Much of the reason why everyone now does their braking this way has to do with the improved quality of the brakes. The BIKE SET UP part below is no longer needed. Our new disc brakes are that good.
ONE FINGER ONLY
People who have ridden with me or been to one of my trials clinics know there is one riding "tip" that is my all time favorite. John Tomac and Hans Rey have been photographed doing it hundreds of times. 99% of all trials riders do it (motorcycle and bicycle). The tip is simple to describe. Use only your index finger on the brakes. Not two, not three fingers, just the one. With the previously mentioned skilled riders as my evidence, I would propose that it isn't just a matter of personal preference. I suggest that the way John Tomac and Hans Rey do it is the best and you should copy them. Look closely at photos of mountain bikers riding. The more "skilled" their style of riding (ie. trials or downhill), the more likely it is that they will use one finger, not two.
There are countless photos of Tomac flying through the air. I wonder how many people noticed his index fingers resting on the brakes levers. Why would he do that? You can't brake in the air. Wouldn't he prefer a full grip on the bars for jumping? Four fingers are stronger than three which are stronger than two. People who use two fingers on the brakes do their downhills with only their small and ring fingers gripping the bars. For the most difficult terrain, one needs to hang on hard, and use the brakes at the same time. One expert rider I questioned, "Why just your index finger"? answered, "Because I need these three to hang on with."
When the flying Tomac returns to the ground, he will want brakes. If he is landing in a bad spot, he may want brakes the instant he touches down. It takes time to unwrap your fingers from the grips and get them to the brake levers. Especially if you are out of the saddle, (or in the air) the 1/10th of a second it takes to switch your finger position can be very critical. Anyone who has ridden in bad city traffic knows how much more relaxing it is to go through an intersection with a finger poised ready for any emergency. You need both things at once, a powerful grip on the bars, and the instant reaction time that comes from always having a finger on the brakes. Thus: Use only one finger on the brakes.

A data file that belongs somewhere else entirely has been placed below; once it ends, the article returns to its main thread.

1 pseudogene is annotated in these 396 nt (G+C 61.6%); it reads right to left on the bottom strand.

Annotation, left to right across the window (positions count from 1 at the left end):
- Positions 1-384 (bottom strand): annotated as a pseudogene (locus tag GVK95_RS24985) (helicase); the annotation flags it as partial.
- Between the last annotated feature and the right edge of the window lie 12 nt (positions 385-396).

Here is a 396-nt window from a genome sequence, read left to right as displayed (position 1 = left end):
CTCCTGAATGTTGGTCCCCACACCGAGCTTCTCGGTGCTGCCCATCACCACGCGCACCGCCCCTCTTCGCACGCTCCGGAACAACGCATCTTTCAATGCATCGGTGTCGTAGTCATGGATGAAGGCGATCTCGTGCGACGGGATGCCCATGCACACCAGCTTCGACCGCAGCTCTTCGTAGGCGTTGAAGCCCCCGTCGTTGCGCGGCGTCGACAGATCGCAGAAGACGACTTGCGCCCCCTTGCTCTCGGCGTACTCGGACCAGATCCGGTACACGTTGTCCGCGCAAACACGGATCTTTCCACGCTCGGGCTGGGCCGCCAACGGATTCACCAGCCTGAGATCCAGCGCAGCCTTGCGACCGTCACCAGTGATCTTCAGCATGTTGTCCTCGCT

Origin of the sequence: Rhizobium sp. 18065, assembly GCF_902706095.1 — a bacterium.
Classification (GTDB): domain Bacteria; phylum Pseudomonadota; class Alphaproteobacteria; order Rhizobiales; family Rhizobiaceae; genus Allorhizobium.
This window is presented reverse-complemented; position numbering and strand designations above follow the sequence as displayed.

BIKE SET UP
People rarely copy expert racers who ride with just one finger on the brakes. They try it, aren't used to squeezing hard with just one finger, don't get as much braking force as they are used to and conclude that they aren't strong enough. To truly experience how much better one finger braking can be, you will probably need to improve your brakes. Some combinations of brake levers and shifters don't work very well. Assuming everything sinew and set up perfectly, the first adjustment is to get your finger out on the end of the lever. Leverage is your friend. I usually use the old fashioned "four finger" levers positioned in towards the stem. The bulge in Bulge bars is often a problem. This one article can't possibly cover all the "hopped up" braking systems there are. Sand papered rims, tar on the rims, long levers grafted onto short bodies, and pulley wheels to double the power, were all invented by trials riders who shudder at the thought of using two fingers on the brakes. For mountain bike racing you don't want the hair trigger brakes of a trials bike but too much power is better than needing to switch to two fingers
This is not just for trials riders. Everyone feels better hanging on with three fingers instead of two. Everyone appreciates having their reaction time reduced to zero. You can apply and release the brakes at any time, on any rough downhill, instantly. You can now slightly drag the brakes around a tight turn but still pull hard. Maybe the clearest example of how "it works" is a steep downhill (on the brakes hard) with a log crossing. You need a momentary release of the brakes and a good grip to lift over, but the downhill continues after the log. At the world's in Vail this year I was watching the trials with former national champ Jim Rososco. An Italian trials rider was there who used two fingers. I was stunned. I asked Jim, "Can you ride with two fingers like that?". "Not at all" he said. "I don't see how he can do it." Move your middle finger from the brake lever to the hand grip. Trust Tomac, you will ride faster, smoother, with more confidence, and more control.
Parenthetical note on modulation. People get on one of my bikes with good brakes meant to be operated with one finger and diagnose a lack of modulation. My bikes have excellent modulation, it just all happens with very little pressure at the lever.
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This article is from the June 16 1997 issue of Velo News Magazine.
DO YOU KNOW WHERE YOUR REAR AXLE IS?
Getting the front wheel up and over a small obstacle comes naturally to most people. No one simply rams straight into a curb with the front wheel. You lean back to lighten the front wheel, which conveniently weights the rear wheel, tug on the bars, pedal hard, and the front wheel is easily over. But then what do you do with the rear wheel?
What most people do was demonstrated by a very classy looking mountain biker I saw out my shop window the other day. He had to cross the road and go up an eight-inch curb to get into the woods. He lifted his front wheel perfectly. It was beautiful to watch. The front wheel rose into the air at just the right time and set down gently on top of the rub. Then he knew enough to get up off this saddle so the rear wheel wouldn't hit so hard. But he made no attempt to lift the rear wheel. It didn't hit hard, but the perfect lift he demonstrated with the front wheel wasn't there for the rear.